Bilingual programs and schools are expanding all over the United States. That’s great news, but it’s not enough: bilingual skills have to be taught and reinforced at home as well. That’s where a child’s bilingual future plays out.
For parents, this is not an easy task. Experts estimate that a child must spend one-third of his or her waking hours listening and speaking in the minority language (the language that is not spoken in the schooling or social environment). That’s 25 hours a week or three to four hours a day to properly get on the path to bilingualism. But what do you do when both parents are monolingual in English and a child doesn’t get exposure to another language at school? And conversely, how can non-English-speaking families make sure that their native language is mastered and preserved by their kids at home when they’re so surrounded by English?
In short, is there an ideal learning model and on what factors does it depend? These questions will be the focus of a round table discussion sponsored by the Lycée Français de New York as part of the Bilingual Fair of New York, organized by French Morning, on Saturday, November 3 at 11:00am at Fordham University Law School by Lincoln Center. The discussion will feature Sylvia Edwards, an American with origins in the Caribbean involved in youth mentoring, the new headmistress of the Lycée Français de New York, Audrey Peverelli, who speaks four languages, and a representative of Lunii, a startup that makes audio storytellers for children. The discussion will be moderated by Kathleen Stein-Smith, author of “The U.S. Foreign Language Deficit.”
Research has created theories for family models of foreign language transmission within multicultural homes. Couples use two main methods to teach the minority language: One Parent One Language (OPOL) and Minority Language at Home (MILAH). The first refers to an environment where each parent speaks in his or her mother tongue to the child, while the second describes an environment where the minority language is spoken exclusively at home (and the majority language at school).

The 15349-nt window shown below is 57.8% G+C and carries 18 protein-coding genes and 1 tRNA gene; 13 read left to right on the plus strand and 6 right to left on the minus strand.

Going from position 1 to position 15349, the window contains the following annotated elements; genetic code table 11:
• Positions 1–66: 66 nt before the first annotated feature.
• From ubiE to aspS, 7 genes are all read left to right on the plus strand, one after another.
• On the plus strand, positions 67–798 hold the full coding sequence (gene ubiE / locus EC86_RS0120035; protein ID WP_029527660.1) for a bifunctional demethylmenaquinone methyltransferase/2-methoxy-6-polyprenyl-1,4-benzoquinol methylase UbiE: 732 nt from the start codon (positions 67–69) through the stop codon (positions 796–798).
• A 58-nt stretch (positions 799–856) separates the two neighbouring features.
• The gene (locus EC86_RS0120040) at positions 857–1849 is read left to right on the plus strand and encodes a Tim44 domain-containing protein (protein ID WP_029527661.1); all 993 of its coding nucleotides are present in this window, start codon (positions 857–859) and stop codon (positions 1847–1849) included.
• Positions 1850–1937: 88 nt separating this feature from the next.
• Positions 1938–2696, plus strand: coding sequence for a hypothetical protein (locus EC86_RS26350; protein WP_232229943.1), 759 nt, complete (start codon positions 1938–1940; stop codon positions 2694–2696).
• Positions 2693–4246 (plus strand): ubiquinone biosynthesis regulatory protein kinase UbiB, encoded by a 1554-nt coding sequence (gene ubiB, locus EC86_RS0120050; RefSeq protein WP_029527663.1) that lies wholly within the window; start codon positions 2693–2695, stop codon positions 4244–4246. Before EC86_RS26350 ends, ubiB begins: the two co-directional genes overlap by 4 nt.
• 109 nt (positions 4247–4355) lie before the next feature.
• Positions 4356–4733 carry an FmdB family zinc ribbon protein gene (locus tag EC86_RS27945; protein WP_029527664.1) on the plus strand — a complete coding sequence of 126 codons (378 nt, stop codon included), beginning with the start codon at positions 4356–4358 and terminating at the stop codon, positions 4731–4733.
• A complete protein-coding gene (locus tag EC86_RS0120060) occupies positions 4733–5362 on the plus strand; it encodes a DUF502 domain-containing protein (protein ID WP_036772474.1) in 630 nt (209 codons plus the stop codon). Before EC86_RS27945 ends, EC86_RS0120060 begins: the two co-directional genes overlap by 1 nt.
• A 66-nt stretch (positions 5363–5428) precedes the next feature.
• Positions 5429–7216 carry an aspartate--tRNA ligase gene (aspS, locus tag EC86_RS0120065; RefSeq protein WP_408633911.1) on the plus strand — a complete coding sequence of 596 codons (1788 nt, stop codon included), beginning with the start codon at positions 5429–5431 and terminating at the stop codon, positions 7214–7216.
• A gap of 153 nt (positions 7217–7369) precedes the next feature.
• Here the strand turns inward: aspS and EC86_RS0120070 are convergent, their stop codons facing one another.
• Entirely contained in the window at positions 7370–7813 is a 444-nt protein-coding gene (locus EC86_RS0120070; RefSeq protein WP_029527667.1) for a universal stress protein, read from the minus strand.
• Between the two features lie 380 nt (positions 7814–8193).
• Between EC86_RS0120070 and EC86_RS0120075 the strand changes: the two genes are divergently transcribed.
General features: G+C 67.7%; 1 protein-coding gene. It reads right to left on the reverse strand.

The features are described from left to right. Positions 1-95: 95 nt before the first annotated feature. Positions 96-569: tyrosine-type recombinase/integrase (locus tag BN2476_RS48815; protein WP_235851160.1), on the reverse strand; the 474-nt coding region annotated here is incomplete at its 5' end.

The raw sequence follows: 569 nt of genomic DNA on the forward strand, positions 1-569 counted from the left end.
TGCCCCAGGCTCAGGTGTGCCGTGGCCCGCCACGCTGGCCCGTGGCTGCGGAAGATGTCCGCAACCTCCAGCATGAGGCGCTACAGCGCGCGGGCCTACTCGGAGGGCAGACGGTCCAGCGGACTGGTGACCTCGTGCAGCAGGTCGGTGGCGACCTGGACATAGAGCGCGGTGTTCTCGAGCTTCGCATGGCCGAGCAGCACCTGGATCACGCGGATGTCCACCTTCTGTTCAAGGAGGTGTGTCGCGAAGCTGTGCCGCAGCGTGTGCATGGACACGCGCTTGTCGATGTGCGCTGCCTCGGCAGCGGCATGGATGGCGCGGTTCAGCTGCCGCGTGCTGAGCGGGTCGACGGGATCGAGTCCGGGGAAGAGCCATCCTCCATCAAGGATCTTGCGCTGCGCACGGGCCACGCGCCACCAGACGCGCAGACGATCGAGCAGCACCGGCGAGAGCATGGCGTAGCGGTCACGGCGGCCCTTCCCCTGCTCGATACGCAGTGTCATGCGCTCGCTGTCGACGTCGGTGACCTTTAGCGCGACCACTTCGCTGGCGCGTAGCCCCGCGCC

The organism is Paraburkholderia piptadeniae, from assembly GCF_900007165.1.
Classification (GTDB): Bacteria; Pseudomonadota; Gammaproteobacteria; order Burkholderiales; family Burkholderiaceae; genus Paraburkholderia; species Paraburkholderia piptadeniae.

Each method has its advantages and disadvantages. OPOL allows each parent to speak his or her own language, which provides a stronger emotional investment. However, it is a method that requires discipline. MILAH requires less effort, especially if both parents share the same language, but it can cause delays in the development of vocabulary in the short term.
For English-speaking couples whose children attend school in a 100% English-speaking environment, these models do not apply, there are different methods to employ. They must then rely on alternative means (nannies or au pairs using the language, play groups, bilingual books, educational DVDs, television program, etc.).
The Bilingual Education Fair will be held from 10am to 4pm on November 3 at Fordham University’s Lincoln Center campus. Buy your tickets at discounted rates here (required to be able to attend the conferences).
11am: “Fostering bilingualism at home,” a panel discussion
12pm: “The Benefits of a Bilingual Brain,” a fireside chant with Ana Ines Ansaldo, interviewed by Fabrice Jaumont.
More than 60 exhibitors will be there representing six languages. Schools, extracurricular activities, booksellers, publishers, and after school programs from the New York metropolitan area will be there to help you navigate the growing number of offers in bilingual education (list of exhibitors here).
The New York Bilingual Education Fair is supported by the Lycée Français de New York (lead sponsor), Canal + International, XL Airways, FASNY, The Ecole, le Lyceum Kennedy, Lunii, the Cultural Services of the French Embassy, the Délégation Générale du Québec and the French Department of Fordham University.